CAMP UDAIRI, Kuwait — Sgt. Brian Davis’ wife is lying in a hospital bed at Germany’s Landstuhl Army Medical Center, confined there because of a difficult pregnancy.

Davis, 35, of the 11th Aviation Regiment’s headquarters company, would like to call her while he’s in Kuwait, but the Army telephone system makes it tough.

“She’s got a DSN number, and I can’t even get through — maybe one out of 10 times,” Davis said. “Then I can hear her, but she can’t hear me.”

Nearly every soldier in Kuwait has suffered the head-beating frustration of waiting in long lines to call home, then finding the phone just can’t get through.

V Corps leaders, who had hoped to allow every soldier a 15-minute call once a week, have steadily cut access as the system gets increasingly overwhelmed.

“On the battlefield, it works great,” said 1st Lt. Jeremy Vigna, 25, Signal Corps communications officer for the 2nd Squadron, 6th Cavalry Regiment from Illesheim, Germany.

“Now we’re using it for every Joe to call his wife and kids back home. We need help.”

It’s not only morale calls to the home front that have been hampered by the crush. The Department of Defense’s classified computer system, which uses the same phone lines, is down for hours on end, and even cross-base or base-to-base calls are difficult.

The system is called Mobile Subscriber Equipment, a French-made network purchased from General Electric in the mid-1980s, Vigna said.

It is 1970s-era technology, upgraded in recent years to give it both secure and nonsecure Internet capability.

The Army designed the network so corps-level commanders could communicate easily with battalions and brigades on the battlefield.

“The intent is for the commander to have voice connectivity down to the brigade level,” said Capt. Suzanne Self, 33, 11th Aviation’s regimental signal officer. “Whenever the situation allows and they’re able to, they try to make it available for people to call their families.”

For outside calls, the entire system in Kuwait is routed through a handful of switches at Camp Doha, where they are connected to the military-wide Defense Signal Network. DSN operators then dial outside numbers for soldiers.

Self said those switches handle as many as 10,000 calls each in four hours, but there just aren’t enough switches.

To complicate things further, the desert environment is murder on electronics, signal officers say. Heat, sand and static electricity all harm the network’s performance.

“To get through to a DSN number in the States is about a one-in-forty chance,” said Spc. Jason Conrad, 22, a 5-158 Aviation soldier who has been trying to reach his parents in Tomball, Texas. “It’s so unreliable.”

“I haven’t talked to my wife in two, almost three weeks,” said Spc. Juan Quintana, 26, of the 2nd Squadron’s headquarters company. “In the daytime, you really can’t call. But in the night, you can’t get through [either], because everyone’s trying to call.”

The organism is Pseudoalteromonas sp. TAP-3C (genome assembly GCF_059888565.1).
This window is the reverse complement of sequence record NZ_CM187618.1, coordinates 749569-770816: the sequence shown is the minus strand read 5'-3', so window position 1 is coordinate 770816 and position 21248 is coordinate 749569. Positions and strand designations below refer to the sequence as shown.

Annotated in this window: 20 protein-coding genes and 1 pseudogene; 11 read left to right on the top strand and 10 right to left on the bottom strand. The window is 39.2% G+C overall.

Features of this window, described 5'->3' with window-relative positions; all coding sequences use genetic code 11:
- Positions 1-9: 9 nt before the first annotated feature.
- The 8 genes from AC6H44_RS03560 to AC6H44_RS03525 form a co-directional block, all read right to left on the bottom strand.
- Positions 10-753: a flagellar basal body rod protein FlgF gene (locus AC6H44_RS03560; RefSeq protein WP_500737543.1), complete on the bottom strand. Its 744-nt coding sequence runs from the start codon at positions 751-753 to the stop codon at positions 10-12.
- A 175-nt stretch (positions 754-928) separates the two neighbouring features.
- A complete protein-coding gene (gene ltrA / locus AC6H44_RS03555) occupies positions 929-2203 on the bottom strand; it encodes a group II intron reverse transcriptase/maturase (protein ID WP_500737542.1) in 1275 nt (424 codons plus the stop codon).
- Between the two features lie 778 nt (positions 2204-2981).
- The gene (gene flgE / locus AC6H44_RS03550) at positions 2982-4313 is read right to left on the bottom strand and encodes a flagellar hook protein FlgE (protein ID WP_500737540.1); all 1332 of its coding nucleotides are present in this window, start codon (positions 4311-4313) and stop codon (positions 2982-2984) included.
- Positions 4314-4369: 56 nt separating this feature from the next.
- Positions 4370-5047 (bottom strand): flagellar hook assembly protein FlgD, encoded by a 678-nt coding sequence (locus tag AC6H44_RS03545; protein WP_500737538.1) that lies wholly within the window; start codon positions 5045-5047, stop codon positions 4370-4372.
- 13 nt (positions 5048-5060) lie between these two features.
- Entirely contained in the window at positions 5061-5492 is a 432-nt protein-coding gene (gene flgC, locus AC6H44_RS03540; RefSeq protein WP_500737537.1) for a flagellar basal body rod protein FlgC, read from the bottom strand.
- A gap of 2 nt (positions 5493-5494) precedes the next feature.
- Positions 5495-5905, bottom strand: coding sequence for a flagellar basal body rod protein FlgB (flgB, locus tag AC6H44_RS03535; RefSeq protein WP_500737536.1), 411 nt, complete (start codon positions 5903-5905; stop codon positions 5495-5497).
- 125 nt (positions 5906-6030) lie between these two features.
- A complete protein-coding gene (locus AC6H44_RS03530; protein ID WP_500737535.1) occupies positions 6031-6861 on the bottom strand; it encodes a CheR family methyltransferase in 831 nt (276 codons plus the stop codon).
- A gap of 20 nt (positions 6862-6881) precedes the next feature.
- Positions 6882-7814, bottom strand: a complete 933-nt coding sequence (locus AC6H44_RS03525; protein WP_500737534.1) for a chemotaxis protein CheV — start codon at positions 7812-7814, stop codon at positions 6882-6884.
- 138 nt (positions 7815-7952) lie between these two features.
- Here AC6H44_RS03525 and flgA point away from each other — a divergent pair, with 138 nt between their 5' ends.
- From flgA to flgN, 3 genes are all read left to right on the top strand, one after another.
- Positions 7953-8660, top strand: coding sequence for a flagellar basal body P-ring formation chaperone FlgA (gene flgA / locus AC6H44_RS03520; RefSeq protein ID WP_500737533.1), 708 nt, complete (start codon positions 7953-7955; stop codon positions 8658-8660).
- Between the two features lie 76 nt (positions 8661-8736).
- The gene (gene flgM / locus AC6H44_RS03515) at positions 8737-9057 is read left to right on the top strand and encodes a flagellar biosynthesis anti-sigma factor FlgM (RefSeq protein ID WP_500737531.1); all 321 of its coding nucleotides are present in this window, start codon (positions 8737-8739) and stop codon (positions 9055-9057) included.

To ease the congestion, 11th Aviation has recommended its units restrict calls to the hours from 1 to 6 a.m. Some soldiers get up at night and dial for an hour without getting through.

“Then you give up,” said Sgt. Timothy Weber, 30, a 5-158 Aviation soldier from Lacey, Wash. “I just write letters.”

At all the other major camps in Kuwait, AT&T has set up a telephone tent where soldiers can make credit-card calls to their loved ones. The queues are long and the calls expensive, but the lines work without fail.

The company had planned to install a similar tent at Camp Udairi by Feb. 15, Vigna said, but a Kuwaiti contractor failed to build a necessary relay system. He doesn’t know when that will happen.

As the command gears up for war, V Corps’ signal troops have begun putting electronic limits on the system that block calls to or from certain phones or classes of phones. Morale, Welfare and Recreation phones have been restricted to one per battalion.

Commanders want to make sure the system is clear for the command calls it was originally designed to carry.

The trouble is, Self said, that not everyone has gotten word of the limits. So people continue to try making calls. Each call attempt further clogs the system.

Vigna said in this age of fiber optics, there are many advanced phone systems the Army could purchase off the shelf. But they also must be easy to operate, available in large quantities for Army-wide use, and secure.

“All these wireless networks are great,” he said, “but we have to make sure information doesn’t get compromised.”

For all the frustration, Persian Gulf War veterans such as Davis say the phone situation is far better than the last time hundreds of thousands of U.S. forces gathered in Kuwait.

Then there was only one phone center, at Camp Doha. Most soldiers then got only one or two chances to call in a six-month deployment.

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